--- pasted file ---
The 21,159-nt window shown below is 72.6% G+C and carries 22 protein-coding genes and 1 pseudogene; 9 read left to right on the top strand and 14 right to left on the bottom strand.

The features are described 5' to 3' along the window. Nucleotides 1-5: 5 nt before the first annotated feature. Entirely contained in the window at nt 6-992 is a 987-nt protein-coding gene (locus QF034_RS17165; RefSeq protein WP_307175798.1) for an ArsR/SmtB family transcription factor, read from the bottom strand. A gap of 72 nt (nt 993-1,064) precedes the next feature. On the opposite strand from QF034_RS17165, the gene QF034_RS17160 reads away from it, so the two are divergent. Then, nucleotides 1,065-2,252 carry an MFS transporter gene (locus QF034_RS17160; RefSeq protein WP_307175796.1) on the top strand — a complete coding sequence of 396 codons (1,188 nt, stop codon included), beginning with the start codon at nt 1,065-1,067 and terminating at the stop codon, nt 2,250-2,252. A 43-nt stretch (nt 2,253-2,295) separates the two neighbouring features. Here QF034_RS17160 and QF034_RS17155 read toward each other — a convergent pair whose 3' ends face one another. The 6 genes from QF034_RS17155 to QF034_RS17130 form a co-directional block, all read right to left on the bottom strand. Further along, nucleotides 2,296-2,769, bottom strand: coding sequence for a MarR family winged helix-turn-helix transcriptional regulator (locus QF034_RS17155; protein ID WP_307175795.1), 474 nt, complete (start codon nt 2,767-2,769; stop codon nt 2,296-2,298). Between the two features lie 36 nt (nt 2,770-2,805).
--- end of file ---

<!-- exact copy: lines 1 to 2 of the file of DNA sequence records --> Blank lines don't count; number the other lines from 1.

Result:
The 21,159-nt window shown below is 72.6% G+C and carries 22 protein-coding genes and 1 pseudogene; 9 read left to right on the top strand and 14 right to left on the bottom strand.

The features are described 5' to 3' along the window. Nucleotides 1-5: 5 nt before the first annotated feature. Entirely contained in the window at nt 6-992 is a 987-nt protein-coding gene (locus QF034_RS17165; RefSeq protein WP_307175798.1) for an ArsR/SmtB family transcription factor, read from the bottom strand. A gap of 72 nt (nt 993-1,064) precedes the next feature. On the opposite strand from QF034_RS17165, the gene QF034_RS17160 reads away from it, so the two are divergent. Then, nucleotides 1,065-2,252 carry an MFS transporter gene (locus QF034_RS17160; RefSeq protein WP_307175796.1) on the top strand — a complete coding sequence of 396 codons (1,188 nt, stop codon included), beginning with the start codon at nt 1,065-1,067 and terminating at the stop codon, nt 2,250-2,252. A 43-nt stretch (nt 2,253-2,295) separates the two neighbouring features. Here QF034_RS17160 and QF034_RS17155 read toward each other — a convergent pair whose 3' ends face one another. The 6 genes from QF034_RS17155 to QF034_RS17130 form a co-directional block, all read right to left on the bottom strand. Further along, nucleotides 2,296-2,769, bottom strand: coding sequence for a MarR family winged helix-turn-helix transcriptional regulator (locus QF034_RS17155; protein ID WP_307175795.1), 474 nt, complete (start codon nt 2,767-2,769; stop codon nt 2,296-2,298). Between the two features lie 36 nt (nt 2,770-2,805).